Thanks to everyone who gave a hand to update the infrastructure required for this new policy: Matthias, Josselin, Marc Dequènes for the CDBS class, Joe Wreschnig for the update of the policy, Steve Langasek and Andreas Barth for their advice as release managers.

Improving Debian as a whole

I have to agree with Joey, I have the feeling that we’re not doing many “transversal” improvements and that we’re busy enough simply trying to keep up with new upstream version of software. That’s not completely true but I also wouldn’t want Debian to evolve in that direction.

I think that less people are interested in doing large scale changes because the coordination with 1000 maintainers and 10000 packages is simply too complicated and taking too much time. Luckily we had significant improvements recently that should ease that coordination work. I’m thinking mainly of the usertags that allow us to use the BTS as big TODO list. But usertags are obscure to many people and not well documented yet.

So there’s room for improvements: that’s why I proposed a project for Google’s Summer of code called “Distribution-wide tracker tools” (see list of accepted projects here). Check the project proposal of Arnaud Fontaine to have a more precise idea of what it could give.

I want this infrastructure because I think it may help Utnubu to effectively coordinate the integration of Ubuntu improvements and because it may help Debian be more on the leading edge (instead of trying to catchup with derivatives). And last but not least, I believe many more people (with different level of skills) will be able to effectively work on some projects once the work to do has been clearly identified and registered in such a system.

The project is about to start, so all ideas/comments are welcome of course!

Leader election: last chance to vote

Given the low participation, it looks like the choice of a DPL is difficult this year. It probably means that the platform of the candidates do no suit everybody… however with DPL teams, there’s more than just the DPL and in theory each member should have their own platform. That’s not the case for me because writing a platform is a big job… which I can avoid since I’m not candidate. :-)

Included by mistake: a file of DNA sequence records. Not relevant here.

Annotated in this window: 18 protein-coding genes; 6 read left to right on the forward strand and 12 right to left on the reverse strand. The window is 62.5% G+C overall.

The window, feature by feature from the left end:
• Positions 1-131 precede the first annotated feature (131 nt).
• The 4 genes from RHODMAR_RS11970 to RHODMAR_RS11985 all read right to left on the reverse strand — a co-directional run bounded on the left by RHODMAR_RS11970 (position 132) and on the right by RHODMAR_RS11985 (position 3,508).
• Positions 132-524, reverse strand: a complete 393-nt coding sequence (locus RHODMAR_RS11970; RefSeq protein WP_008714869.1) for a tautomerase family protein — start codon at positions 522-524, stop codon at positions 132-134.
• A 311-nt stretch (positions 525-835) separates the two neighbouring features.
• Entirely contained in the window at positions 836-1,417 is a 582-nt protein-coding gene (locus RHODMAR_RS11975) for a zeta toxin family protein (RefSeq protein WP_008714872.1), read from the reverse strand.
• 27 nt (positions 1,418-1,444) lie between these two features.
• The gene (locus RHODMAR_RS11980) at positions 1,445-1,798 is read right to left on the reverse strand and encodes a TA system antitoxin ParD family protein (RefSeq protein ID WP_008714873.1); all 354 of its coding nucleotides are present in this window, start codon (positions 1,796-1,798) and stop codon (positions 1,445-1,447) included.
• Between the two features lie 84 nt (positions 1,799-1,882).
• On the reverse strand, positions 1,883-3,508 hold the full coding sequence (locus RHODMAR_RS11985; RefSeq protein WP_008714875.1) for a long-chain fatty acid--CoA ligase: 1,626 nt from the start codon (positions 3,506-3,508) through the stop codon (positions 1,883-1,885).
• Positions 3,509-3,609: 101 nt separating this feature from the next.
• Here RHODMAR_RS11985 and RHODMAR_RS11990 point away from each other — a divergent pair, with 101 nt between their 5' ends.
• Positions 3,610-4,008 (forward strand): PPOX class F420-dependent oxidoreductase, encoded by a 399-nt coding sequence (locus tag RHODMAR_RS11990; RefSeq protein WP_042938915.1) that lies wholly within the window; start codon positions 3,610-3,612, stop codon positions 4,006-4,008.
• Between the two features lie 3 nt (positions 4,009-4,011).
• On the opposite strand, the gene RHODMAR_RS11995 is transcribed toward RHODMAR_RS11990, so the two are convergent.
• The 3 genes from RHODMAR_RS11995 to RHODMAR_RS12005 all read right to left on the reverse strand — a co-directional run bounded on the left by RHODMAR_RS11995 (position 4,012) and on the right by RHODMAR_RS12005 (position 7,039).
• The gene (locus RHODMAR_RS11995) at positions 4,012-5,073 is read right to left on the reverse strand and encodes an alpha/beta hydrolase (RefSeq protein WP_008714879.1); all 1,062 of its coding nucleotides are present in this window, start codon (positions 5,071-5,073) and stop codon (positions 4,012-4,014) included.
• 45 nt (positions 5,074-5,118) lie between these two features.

However I now do feel the need to tell what I would like to propose (and do) if I’m part of a team so that you know better what to expect if you vote for a team where I’m involved. I’d just like to give a warning, those items are quick notes and are in no way full- and flesched out solutions, they will need to be discussed and refined in all cases, and somes ideas may be dropped of course.

  • Discuss with the core teams, ask their opinion on the problems / critics made outside. Make propositions and implement them myself when possible in order to unblock the situation when needed. Communicate the results to the DD.
  • Discuss with NM, DAM and ftpmasters how to make the NM process evolve. An example of a possible solution sketched out on the basis of recent discussions could be :
    • Require from candidates entering the NM process to setup a wiki page listing their regular contributions to Debian in the last 6 months.
    • Allow NM who have been successfully sponsored on a package to upload themselves this package (and only this one, no NMU).
    • Implement changes in the LDAP database to differentiate privileges (upload, unix account, vote, email) so that people who are not requesting upload rights can have a simplified NM process
  • Ensure that the scripts to help management of keyring-maint have been written.
  • Suggest to the press team to work with an associated debian-press mailing list which could review the announces before being sent and which could make proposals of announces as well.
  • Make irc.d.o point to OFTC to put an end to the useless split on two networks.
  • Discuss with DAM to change the expulsion process: the first step should be a mediation with the DPL (or someone delegated for that task) and not a public call for “seconds”… and if the process goes further, then the message indicating that the procedure continues will be posted by the mediator which should allows for more moderated messages.
  • Try to moderate the first message of a new thread on debian-devel in order to redirect misplaced messages to the appropriate list and increase the quality of the list and get back people who unsubscribed because of the noise level.
  • Try to document as much as possible from the working of core teams in some wiki pages.
  • Ask everyone what decisions they would like the DPL to take (maybe use polls to evaluate suggestions).